For architects, playing video games can be an educational experience as much as entertainment. No matter whether you are a gamer or not, you may find yourself easily hooked given the change and the right game. We are not going to talk about some masterpieces such as Assassin’s Creed, Minecraft, Super Mario Odyssey, or the latest Cyberpunk 2077. We’re happy to share 5 games that are not that famous and well-played, but still are able to trigger and inspire.
1. Gris by Nomada– trailer
Gris is definitely an unforgettable game in 2018. Anyone who has played it will never forget the beauty, the smooth, the balletic sense of movement, and the gorgeous soundtrack that feels completely in-tune with the gameplay.
Without any dialogue or narration, Gris tells a story by combining color and architecture. The whole story relies on visuals to convey the narrative. What’s amazing is the way that Gris changes as the player progress: initially the world is bleak and grey, but steadily you unlock colors that bring the space to life. The game reaches climax until the end – a world with dynamic colors, terrific architecture, and an ethereal soundtrack.
The artists based architecture designs mainly on real-world structures in India and Venice, as well as fictional locales.
2. Little Nightmares 1&2 by Tarsier Studios – trailer
This fantastic puzzle adventure game has a bit of Tim Burton-esque horror factor, but being terrifying is never the core. If you have ever played it, you’ll understand why it is a must-play game of the year – it leans heavily into environmental storytelling, instead of dialogue and narration.
The original happens on a creaking ocean facility, while the sequel seems narratively broader in scope, embarking across the wider world. Besides the swampy forest, Japanese rooms, and nonsensical nightmarish architecture, there are more visual surprises that most players enjoy in this series. Players play as tiny person, to survive a trek through a dark world. In this way, everything in this world looks incredibly huge.
3. Hollow Knight by Team Cherry – trailer
With a sophisticated underground world, Hollow Knight is a beautiful action game set in the ruined kingdom of insects. Befriend curious bugs and battle blighted creatures roaming the dystopia.
The underground universe is layered, intricate, and nuanced, with painterly detail mixed with software touches like Gaussian blurs and particle effects. The Queen’s garden and hive are beautifully and bizarrely alien, while the built-up areas like the City of Tears use a sort of Gothic/Art-Nouveau architecture that inspires a sense of sad, dread wonder.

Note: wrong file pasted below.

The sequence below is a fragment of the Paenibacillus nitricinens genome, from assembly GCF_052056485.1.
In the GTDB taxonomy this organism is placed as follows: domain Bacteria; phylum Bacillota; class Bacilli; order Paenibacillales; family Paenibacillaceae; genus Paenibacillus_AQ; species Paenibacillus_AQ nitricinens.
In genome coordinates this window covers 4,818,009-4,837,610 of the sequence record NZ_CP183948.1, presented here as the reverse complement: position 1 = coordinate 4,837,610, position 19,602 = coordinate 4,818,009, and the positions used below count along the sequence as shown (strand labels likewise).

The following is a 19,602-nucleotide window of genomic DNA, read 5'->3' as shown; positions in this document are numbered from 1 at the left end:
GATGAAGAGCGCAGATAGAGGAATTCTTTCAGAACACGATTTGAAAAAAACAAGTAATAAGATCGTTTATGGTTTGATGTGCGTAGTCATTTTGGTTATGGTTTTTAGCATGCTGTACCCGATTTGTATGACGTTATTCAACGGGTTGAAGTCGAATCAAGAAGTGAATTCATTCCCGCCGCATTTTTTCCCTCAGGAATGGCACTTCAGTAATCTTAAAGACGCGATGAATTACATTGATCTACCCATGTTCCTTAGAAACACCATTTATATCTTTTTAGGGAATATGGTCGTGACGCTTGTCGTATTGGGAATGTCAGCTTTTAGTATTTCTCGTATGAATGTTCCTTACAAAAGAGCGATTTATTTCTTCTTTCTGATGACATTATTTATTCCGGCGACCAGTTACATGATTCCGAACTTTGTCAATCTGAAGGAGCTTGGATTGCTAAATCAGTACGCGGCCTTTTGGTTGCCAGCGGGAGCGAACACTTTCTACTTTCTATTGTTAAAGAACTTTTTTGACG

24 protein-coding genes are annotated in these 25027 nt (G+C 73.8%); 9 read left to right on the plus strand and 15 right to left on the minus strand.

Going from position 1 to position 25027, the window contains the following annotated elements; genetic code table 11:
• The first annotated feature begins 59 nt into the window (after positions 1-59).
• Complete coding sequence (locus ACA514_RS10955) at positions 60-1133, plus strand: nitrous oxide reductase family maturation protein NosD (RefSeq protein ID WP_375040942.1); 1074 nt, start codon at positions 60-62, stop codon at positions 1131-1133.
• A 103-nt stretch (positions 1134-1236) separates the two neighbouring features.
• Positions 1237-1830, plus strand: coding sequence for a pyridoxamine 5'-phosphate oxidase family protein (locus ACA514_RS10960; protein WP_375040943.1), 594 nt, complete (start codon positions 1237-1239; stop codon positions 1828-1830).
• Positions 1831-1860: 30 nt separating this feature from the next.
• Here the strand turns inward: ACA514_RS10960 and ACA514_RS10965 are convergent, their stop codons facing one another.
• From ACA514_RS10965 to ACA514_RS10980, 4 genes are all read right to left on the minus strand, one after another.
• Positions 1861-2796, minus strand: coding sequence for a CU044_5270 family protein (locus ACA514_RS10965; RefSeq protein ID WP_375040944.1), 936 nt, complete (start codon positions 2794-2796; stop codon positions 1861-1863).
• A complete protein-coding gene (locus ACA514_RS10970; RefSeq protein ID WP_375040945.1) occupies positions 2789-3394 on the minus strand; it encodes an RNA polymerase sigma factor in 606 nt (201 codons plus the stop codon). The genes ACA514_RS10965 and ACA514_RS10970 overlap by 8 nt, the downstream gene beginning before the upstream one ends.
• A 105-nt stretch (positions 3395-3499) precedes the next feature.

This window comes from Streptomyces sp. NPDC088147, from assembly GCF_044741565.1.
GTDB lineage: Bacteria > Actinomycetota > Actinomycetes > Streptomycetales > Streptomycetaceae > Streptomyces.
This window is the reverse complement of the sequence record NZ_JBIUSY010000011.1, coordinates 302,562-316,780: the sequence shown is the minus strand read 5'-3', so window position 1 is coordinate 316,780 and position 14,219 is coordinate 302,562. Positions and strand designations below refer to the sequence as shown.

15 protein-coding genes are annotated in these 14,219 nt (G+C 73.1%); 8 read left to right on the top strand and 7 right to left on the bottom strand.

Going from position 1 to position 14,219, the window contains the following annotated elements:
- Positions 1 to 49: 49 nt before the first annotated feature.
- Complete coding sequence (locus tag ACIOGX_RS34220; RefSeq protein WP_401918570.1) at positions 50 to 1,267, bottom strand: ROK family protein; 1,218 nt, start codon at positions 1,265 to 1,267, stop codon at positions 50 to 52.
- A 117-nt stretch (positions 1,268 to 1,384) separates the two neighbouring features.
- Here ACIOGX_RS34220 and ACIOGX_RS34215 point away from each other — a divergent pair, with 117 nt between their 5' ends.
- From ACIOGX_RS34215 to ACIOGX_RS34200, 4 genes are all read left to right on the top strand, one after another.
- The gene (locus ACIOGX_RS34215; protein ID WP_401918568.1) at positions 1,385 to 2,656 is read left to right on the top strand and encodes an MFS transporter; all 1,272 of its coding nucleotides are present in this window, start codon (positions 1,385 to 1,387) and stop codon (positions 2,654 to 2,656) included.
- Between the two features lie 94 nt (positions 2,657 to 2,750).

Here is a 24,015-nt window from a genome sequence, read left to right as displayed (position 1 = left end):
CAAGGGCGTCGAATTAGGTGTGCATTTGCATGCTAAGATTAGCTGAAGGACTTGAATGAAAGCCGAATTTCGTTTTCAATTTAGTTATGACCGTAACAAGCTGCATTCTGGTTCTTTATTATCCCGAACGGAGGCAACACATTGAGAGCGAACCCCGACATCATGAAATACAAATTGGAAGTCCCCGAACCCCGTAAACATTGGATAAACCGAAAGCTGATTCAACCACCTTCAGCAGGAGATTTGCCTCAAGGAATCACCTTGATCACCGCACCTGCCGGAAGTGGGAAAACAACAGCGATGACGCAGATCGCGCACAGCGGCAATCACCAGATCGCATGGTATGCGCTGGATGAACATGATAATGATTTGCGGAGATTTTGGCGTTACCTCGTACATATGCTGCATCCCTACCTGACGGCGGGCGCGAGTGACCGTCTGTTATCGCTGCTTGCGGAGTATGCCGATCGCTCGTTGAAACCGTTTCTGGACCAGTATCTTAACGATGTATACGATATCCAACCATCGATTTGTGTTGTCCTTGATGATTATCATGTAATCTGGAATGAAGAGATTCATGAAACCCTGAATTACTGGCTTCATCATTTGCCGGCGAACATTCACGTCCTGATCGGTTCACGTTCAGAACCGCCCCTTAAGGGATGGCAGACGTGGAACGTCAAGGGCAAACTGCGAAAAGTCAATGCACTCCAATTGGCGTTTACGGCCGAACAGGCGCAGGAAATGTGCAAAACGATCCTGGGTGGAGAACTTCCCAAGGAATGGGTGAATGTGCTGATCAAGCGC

Hollow Knight is sure a triumph of independent game design, mixing a stream of architecture styles and cultural context. It is a tapestry of hope and horror that I would definitely recommend.
4. Gorogoa by Jason Roberts – trailer
This artistic puzzle game surprises the players with the visual signal of key elements in the art and architecture of Byzantium, from domed buildings with their grand symmetrical spires to elegant relief carvings and icon-like character designs.
The world suggested in this game is historically parallel to but different than ours. Succeed in presenting a world both familiar and strange, Gorogoa will spark a growing desire to recreate significant art and architecture history periods through video games in the years to come.
5. Calvino Noir by Dan Walters – trailer
Those who play Calvino Noir must wander through complex rooms and towers enveloped in shadows that become illuminated when the player journeys through them. With stunning visuals relying on architectural realism, this point-and-click adventure game, a game we previously christened “the ultimate architecture video game,” was inspired by the noir genre and the works of 18th-century architect Charles de Wailly. Creator Dan Walters, an architect himself, believes that the visuals of the game were most influenced by architectural perspective drawings due to their “diagrammatic, sculptural quality.”
There is undeniable romance in world-building. The inspiration of each unique world brings to you is the primary reason you should be playing each of these games. Challenge your perception of what cities and buildings and even the entire world should be like and unleash your creative mind!